American gaming head reassures Macau operators about US federal investigations
Wednesday, 08 June 2011
Of DOW JONES NEWSWIRES
MACAU (Dow Jones)--American casino companies operating in Macau need not be concerned about federal probes into rival Las Vegas Sands Corp.'s (LVS) business in the Chinese territory, said American Gaming Association head Frank Fahrenkopf.
The former Republican National Committee chairman also said in a Tuesday interview with Dow Jones Newswires that the Las Vegas casino industry won't likely see a recovery until U.S. unemployment rates fall to the low 7% range, underscoring how vital rapidly growing Asia casino markets have become for U.S. gambling operators.
Fahrenkopf, who will Wednesday present Las Vegas Sands Chairman Sheldon Adelson with a Visionary Award at a regional gambling conference, played down the possibility U.S. casino companies in Macau--Wynn Resorts Ltd. (WYNN) and MGM Resorts International (MGM)--could face greater regulatory risk as a result of unprecedented federal probes into Las Vegas Sands for possible lack of compliance with the Foreign Corrupt Practices Act. Las Vegas Sands has said it is cooperating with investigators and has denied allegations in a separate lawsuit the company believes sparked the investigation.
"The only reason I think that the Securities and Exchange Commission and the Justice Department may be involved is the seriousness of the [lawsuit's] allegations," he said, adding: "The interesting thing is that no action has been taken by Nevada regulatory authorities. No action has been taken by regulatory authorities here."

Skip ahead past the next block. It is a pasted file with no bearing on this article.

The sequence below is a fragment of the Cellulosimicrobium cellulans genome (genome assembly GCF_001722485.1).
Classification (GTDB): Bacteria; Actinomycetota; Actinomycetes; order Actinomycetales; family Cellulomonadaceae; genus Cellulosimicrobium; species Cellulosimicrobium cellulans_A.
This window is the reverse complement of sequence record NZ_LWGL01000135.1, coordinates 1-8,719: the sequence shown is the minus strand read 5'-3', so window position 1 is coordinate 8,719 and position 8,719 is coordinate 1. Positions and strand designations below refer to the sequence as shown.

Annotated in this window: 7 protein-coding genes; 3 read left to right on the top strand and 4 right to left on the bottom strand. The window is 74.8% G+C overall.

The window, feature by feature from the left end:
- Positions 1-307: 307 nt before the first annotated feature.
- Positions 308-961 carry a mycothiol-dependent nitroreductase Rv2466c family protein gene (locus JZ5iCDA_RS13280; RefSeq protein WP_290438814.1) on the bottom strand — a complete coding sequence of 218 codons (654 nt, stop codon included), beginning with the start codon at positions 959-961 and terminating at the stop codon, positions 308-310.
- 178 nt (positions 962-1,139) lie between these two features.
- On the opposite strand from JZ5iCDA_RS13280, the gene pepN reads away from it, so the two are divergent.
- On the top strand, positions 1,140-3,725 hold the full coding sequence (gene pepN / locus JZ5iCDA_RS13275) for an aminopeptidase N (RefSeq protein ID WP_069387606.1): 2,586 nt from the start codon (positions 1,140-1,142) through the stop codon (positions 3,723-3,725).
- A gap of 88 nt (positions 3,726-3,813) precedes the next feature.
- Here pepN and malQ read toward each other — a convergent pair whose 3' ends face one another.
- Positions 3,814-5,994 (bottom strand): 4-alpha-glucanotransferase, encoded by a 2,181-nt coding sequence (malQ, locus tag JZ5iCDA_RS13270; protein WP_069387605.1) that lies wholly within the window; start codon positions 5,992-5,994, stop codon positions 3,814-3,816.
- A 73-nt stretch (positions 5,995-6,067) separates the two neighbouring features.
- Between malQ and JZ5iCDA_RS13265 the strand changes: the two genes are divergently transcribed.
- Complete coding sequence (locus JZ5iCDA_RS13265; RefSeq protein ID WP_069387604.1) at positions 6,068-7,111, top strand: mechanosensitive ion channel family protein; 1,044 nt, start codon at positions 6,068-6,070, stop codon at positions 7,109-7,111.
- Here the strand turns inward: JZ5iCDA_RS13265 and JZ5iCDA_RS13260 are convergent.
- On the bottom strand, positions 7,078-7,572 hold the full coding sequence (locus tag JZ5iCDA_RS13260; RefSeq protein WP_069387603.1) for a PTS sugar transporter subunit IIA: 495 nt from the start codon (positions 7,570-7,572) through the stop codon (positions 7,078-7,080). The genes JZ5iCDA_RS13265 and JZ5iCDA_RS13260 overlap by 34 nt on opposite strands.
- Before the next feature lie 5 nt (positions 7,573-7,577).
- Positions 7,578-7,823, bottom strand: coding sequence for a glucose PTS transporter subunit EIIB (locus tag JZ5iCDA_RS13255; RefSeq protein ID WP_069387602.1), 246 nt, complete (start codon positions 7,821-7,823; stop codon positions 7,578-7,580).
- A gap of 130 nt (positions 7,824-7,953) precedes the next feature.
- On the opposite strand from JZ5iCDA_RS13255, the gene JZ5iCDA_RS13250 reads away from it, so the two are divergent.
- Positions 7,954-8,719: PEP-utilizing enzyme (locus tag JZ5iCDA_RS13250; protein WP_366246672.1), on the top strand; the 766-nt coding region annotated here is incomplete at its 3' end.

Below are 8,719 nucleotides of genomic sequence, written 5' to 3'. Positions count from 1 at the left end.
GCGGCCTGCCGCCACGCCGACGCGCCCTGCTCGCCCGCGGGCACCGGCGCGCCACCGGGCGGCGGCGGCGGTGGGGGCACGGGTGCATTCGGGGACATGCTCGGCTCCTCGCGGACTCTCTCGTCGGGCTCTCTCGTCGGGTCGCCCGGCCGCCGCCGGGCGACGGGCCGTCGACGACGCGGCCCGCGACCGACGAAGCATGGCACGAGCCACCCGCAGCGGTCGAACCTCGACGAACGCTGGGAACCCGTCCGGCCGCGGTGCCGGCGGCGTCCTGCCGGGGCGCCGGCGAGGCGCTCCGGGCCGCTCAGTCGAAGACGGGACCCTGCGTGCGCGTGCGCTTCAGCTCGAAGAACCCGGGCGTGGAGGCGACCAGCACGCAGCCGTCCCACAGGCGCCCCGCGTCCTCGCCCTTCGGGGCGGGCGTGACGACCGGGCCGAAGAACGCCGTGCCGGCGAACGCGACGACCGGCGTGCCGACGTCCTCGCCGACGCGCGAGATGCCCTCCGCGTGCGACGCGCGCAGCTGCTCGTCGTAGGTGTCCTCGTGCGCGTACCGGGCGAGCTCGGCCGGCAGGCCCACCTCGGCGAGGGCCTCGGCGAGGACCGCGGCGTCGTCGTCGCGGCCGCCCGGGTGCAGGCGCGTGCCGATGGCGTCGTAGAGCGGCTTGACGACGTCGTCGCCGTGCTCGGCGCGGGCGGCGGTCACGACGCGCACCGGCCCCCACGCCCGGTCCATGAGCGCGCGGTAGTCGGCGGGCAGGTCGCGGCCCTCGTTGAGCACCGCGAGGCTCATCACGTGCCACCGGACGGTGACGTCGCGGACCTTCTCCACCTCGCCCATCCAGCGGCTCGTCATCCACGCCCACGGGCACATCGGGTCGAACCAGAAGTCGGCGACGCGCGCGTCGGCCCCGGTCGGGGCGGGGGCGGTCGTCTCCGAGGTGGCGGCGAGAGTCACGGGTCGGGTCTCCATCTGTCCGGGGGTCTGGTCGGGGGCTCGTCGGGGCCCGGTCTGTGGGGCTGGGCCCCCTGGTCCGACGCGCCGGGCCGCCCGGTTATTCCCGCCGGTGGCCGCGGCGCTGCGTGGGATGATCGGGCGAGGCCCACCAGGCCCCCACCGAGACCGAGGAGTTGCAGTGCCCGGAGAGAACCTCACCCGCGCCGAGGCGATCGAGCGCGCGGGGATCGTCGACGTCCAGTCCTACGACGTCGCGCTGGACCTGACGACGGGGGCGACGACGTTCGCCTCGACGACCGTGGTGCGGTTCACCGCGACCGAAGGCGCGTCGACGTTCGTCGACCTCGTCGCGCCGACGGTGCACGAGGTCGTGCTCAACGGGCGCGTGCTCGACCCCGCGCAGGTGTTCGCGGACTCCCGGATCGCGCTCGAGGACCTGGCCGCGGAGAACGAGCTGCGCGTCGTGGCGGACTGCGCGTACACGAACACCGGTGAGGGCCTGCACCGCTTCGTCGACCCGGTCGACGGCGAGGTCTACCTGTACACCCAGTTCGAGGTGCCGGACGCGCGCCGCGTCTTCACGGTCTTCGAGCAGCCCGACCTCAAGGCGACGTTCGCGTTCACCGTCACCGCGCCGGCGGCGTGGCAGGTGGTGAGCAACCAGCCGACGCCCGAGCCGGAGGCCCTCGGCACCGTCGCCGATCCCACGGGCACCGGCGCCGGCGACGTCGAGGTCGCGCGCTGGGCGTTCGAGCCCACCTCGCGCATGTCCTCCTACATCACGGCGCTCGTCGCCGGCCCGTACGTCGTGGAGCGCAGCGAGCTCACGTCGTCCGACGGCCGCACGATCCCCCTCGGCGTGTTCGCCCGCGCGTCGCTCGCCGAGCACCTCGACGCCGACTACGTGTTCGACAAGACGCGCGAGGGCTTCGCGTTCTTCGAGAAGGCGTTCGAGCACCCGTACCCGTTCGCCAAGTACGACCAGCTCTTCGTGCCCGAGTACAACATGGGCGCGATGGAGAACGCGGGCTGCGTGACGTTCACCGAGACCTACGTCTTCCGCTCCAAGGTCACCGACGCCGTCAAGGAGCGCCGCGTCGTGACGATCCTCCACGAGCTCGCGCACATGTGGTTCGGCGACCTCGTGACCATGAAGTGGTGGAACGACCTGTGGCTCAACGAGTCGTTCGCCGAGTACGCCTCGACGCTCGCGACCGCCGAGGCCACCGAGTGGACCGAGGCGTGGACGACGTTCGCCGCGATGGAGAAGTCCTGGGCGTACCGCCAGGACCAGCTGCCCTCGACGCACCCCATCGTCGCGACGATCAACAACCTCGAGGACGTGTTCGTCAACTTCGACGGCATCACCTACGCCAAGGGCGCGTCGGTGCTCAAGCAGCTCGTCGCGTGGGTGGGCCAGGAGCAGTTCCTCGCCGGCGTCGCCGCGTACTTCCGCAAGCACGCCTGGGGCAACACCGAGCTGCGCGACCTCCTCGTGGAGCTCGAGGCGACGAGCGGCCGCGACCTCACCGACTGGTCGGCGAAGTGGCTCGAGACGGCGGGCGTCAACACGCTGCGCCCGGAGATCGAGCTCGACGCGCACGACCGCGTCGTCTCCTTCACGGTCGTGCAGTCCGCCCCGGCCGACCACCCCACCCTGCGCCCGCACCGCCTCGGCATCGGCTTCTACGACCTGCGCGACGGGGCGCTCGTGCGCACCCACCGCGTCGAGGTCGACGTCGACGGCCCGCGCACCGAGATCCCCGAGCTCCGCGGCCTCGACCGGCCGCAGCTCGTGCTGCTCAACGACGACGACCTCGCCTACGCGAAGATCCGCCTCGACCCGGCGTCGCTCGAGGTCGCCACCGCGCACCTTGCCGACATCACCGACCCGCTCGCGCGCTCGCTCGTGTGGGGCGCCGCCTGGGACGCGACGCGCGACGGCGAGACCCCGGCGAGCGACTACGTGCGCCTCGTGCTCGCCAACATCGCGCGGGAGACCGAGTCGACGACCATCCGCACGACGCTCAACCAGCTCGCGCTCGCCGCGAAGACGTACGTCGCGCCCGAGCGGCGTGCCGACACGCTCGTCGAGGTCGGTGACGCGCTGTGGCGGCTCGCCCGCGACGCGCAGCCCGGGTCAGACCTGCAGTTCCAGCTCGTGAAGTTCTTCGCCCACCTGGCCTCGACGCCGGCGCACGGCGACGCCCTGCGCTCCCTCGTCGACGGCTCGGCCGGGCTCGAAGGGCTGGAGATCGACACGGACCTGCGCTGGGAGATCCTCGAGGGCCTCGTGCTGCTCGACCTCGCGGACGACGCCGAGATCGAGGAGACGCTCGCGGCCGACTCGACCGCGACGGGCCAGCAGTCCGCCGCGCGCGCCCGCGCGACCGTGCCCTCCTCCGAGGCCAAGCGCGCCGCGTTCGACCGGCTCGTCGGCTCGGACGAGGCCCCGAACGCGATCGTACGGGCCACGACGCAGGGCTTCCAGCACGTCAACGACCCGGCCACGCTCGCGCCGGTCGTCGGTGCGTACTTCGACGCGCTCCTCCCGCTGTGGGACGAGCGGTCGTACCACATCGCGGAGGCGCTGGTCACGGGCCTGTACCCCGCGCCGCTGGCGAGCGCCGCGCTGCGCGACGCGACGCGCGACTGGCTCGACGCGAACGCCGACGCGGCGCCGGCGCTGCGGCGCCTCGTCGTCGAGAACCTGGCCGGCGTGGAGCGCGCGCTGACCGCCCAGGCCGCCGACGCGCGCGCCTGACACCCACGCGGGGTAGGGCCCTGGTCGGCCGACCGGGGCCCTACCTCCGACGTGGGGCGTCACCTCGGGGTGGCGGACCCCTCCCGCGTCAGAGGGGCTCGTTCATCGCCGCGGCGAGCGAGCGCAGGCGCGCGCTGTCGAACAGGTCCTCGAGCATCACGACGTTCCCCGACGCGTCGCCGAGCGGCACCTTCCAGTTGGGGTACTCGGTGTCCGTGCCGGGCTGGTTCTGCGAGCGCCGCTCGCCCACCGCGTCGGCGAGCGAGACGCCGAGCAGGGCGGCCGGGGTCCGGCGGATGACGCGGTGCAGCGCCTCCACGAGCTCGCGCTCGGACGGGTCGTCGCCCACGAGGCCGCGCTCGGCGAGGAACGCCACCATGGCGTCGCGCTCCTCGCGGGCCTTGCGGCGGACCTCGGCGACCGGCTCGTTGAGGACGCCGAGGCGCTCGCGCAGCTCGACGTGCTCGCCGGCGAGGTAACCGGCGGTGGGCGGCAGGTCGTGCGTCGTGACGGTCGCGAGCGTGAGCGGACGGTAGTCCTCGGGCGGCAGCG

The Nevada Gaming Control Board has said it has initiated an investigation into the matter, and Las Vegas Sands unit Sands China Ltd. (1928.HK) has said Hong Kong's securities regulator has asked the company to produce "certain documents" for an investigation analysts believe is connected to the suit's allegations. Fahrenkopf said: "That's fine. You can look into anything, but there has been no action. So let's wait and see what happens."
Fahrenkopf also said Las Vegas-based companies are likely to continue to face challenges in their home market, whose recovery he thinks will be directly linked to U.S. unemployment data, which last week showed the jobless rate unexpectedly rose to 9.1% in May. "9.1% is not the true number. The true number is probably about 15% or 16%. People have stopped looking [for jobs]" he said.
However, Fahrenkopf added the situation has been better for some regional casinos such as those in the Midwest, where patrons can just drive to the properties for the day and not worry about booking a hotel.
Still, despite the dismal economic picture in the U.S., Fahrenkopf said he doubted the likelihood that Wynn Resorts Ltd. (WYNN) chairman Steve Wynn would try to exit the stagnant Las Vegas market by selling his Wynn Las Vegas casino to fellow Las Vegas operator Caesars Entertainment Corp., as some market players have speculated recently. Representatives from Wynn Resorts, which relies on Macau for the majority of its earnings, didn't return requests for comments.
Analysts expect Macau, the only place in China where casino gambling is legal, could rake in five times the gambling revenue of the Las Vegas Strip this year.